Calling the defendants’ claims supporting their motions to dismiss “throw away” arguments, the plaintiffs in a class-action alleging that multiple pharmacy benefit managers (PBMs) and drug manufacturers have been operating a kickback and insulin price-fixing scheme filed an opposition to the motions Monday in the District of Delaware.
Plaintiffs FWK Holdings LLC and Professional Drug Company Inc. are the lead plaintiffs in the Nov. 6, 2020, first amended complaint (FAC) of a suit claiming that one group of defendants, the PBMs — which include CVS Health Corporation, UnitedHealth Group Inc., and Optum Inc., among others — solicited kickbacks from the manufacturer defendants — Eli Lilly and Company, Sanofi-Aventis U.S. LLC, and Novo Nordisk Inc. — who paid the PBMs to include insulin drugs Levemir, NovoLog, Lantus, and Humalog on health plan providers’ “formularies.” The formularies “determine whether and to what extent the nation’s health benefit providers pay for their insureds to receive life sustaining insulins,” according to the FAC. The FAC further alleged that the defendants worked in concert to fix the insulin drugs’ prices at “supra-competitive levels,” all in violation of the Sherman Antitrust Act, Robinson-Patman Act, and Racketeer Influenced and Corrupt Organization Act (RICO).
Law Street Media reported that both groups of defendants moved to dismiss on Jan. 14, arguing that the plaintiffs did not sufficiently allege their claims and failed to show causation between the allegations and the purported injury.
In their opposition to the motions to dismiss, the plaintiffs posit that the alleged kickbacks crossed the “buyer-seller line,” which the defendants argued the plaintiffs did not properly plead in the FAC and which is necessary to state a claim under the Robinson-Patman Act.
“In pressing this argument, Defendants ignore the ‘guiding principle of antitrust law … that substance and true competitive function control rather than (the) form’ of the transaction,” the opposition argues, citing Drug Mart Pharmacy Corp. v. American Home Products Corp. “Following this maxim, ‘a chorus of judicial opinion has proclaimed that when insurers purchase health services and pharmaceuticals for the benefit of their members, they are treated like purchasers under the antitrust laws.’”
Supporting their Sherman Act claims, the plaintiffs push back against the defendants’ argument that “competition is as plausible an explanation for Defendants’ conduct as a conspiracy and that parallel price increases, in and of themselves, are not enough from which an antitrust conspiracy can be inferred,” noting that the defendants all were trade association members, allegedly giving them opportunity to conspire, and that “(c)ourts have viewed analogous circumstances as supporting a plausible inference of conspiracy.”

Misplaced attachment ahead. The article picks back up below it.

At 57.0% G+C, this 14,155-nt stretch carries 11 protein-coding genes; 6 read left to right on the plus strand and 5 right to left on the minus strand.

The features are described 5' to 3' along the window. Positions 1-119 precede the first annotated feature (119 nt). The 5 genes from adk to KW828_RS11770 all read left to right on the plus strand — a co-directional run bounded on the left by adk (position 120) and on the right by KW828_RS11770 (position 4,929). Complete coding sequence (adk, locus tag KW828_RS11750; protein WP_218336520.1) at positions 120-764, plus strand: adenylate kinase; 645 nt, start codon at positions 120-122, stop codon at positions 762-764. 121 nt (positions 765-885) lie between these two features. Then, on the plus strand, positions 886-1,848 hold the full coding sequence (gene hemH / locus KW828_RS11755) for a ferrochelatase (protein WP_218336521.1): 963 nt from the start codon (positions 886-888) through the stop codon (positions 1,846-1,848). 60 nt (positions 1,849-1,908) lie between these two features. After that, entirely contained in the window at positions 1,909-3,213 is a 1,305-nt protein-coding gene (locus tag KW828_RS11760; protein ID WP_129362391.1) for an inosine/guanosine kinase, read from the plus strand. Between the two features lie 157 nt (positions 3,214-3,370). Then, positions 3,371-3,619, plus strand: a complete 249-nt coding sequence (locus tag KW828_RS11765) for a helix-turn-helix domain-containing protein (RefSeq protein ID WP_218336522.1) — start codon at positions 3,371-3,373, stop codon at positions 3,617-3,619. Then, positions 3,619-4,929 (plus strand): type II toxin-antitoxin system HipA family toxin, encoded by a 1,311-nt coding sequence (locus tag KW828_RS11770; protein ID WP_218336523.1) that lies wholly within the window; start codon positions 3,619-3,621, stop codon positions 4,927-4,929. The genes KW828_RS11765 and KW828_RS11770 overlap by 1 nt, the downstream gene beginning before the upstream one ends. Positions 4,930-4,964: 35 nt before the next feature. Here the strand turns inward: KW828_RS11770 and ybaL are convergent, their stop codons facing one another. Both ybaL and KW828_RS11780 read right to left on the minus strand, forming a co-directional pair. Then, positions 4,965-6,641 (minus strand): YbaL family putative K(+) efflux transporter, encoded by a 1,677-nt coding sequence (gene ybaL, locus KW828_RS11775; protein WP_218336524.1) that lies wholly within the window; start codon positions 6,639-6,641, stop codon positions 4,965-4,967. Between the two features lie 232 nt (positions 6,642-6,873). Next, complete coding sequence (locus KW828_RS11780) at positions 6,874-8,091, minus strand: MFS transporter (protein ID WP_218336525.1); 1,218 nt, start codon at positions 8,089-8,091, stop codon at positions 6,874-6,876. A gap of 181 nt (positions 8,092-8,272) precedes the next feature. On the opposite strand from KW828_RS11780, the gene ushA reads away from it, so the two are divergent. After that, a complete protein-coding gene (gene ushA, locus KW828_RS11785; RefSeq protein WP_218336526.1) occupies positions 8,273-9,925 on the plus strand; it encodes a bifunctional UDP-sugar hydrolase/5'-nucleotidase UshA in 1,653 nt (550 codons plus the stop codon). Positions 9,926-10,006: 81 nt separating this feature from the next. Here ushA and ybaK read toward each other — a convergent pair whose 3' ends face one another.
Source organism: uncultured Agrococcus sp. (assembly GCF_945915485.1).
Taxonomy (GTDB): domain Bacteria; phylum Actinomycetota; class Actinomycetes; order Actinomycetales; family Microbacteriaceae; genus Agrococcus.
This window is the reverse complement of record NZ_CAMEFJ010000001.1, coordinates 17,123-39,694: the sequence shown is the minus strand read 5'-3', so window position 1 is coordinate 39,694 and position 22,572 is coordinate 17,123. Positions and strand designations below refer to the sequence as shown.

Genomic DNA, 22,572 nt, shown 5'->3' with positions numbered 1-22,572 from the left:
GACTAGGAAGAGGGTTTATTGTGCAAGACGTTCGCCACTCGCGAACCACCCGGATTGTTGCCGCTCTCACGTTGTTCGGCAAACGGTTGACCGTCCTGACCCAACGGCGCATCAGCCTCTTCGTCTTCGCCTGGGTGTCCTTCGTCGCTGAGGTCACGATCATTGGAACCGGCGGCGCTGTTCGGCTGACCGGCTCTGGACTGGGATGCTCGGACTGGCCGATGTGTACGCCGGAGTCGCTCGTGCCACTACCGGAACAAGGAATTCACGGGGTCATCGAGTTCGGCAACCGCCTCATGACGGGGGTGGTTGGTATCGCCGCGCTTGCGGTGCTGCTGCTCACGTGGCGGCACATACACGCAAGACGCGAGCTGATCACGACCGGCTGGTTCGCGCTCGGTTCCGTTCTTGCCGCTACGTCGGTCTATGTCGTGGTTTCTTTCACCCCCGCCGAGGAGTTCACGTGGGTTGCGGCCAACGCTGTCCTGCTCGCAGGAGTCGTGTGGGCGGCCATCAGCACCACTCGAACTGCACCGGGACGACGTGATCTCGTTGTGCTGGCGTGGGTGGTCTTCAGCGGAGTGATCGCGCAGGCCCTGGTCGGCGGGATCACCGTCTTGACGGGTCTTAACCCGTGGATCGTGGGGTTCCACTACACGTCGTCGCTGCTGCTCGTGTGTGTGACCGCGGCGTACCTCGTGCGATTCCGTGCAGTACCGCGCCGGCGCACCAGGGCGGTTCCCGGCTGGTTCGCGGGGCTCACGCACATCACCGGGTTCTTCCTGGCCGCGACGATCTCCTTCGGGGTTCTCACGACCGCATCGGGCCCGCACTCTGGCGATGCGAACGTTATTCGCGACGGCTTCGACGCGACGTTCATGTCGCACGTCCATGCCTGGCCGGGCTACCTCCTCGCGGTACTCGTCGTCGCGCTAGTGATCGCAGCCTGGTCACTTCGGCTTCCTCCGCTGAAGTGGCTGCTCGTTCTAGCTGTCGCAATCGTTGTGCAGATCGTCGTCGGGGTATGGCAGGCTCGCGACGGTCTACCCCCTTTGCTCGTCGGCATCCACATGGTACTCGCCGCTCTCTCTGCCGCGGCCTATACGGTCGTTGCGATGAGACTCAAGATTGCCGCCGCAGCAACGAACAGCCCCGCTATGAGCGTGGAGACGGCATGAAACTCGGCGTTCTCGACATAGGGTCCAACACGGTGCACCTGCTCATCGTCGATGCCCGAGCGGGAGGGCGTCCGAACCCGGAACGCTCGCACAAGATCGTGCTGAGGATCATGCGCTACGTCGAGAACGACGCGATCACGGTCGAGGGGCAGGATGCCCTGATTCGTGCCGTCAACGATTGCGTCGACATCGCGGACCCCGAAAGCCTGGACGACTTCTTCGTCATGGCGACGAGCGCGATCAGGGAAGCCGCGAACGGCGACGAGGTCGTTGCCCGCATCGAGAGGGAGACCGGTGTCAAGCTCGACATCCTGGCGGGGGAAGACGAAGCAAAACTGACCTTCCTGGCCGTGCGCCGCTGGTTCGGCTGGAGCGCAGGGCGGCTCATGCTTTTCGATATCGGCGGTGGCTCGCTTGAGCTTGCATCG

Regarding the causational injury of the defendants’ alleged conduct, the plaintiffs argue that “(p)aying more to purchase a product as a result of an antitrust violation is a ‘quintessential antitrust injur(y).’” On the RICO claims, the defendants also had contended that the plaintiffs did not plead a direct injury, but the plaintiffs disagree, arguing that “the raising of list prices was not an independent action outside of the RICO schemes, but instead was the means of accomplishing the schemes’ goals” and that, like in the alleged kickback scheme, “(t)he direct consequence … was that Plaintiffs and other Class members would pay higher prices,” according to the opposition.
Cohn Lifland Pearlman Herrmann & Knopf LLP, Roberts Law Firm PA, Barrett Law Group PA, NastLaw LLC, Kohn, Swift & Graf PC, the Law Offices of Michael Fishbein, and Neal & Harwell PLC are representing the plaintiffs. The PBM defendants are represented by O’Toole Scrivo LLC, Alston & Bird LLP, Marino, Tortorella & Boyle PC, and Williams & Connolly LLP, and the manufacturer defendants are represented by Reed Smith LLP, Covington & Burling LLP, Walsh Pizzi O’Reilly Falanga LLP, Jones Day, Gibbons PC, and Davis Polk & Wardwell LLP.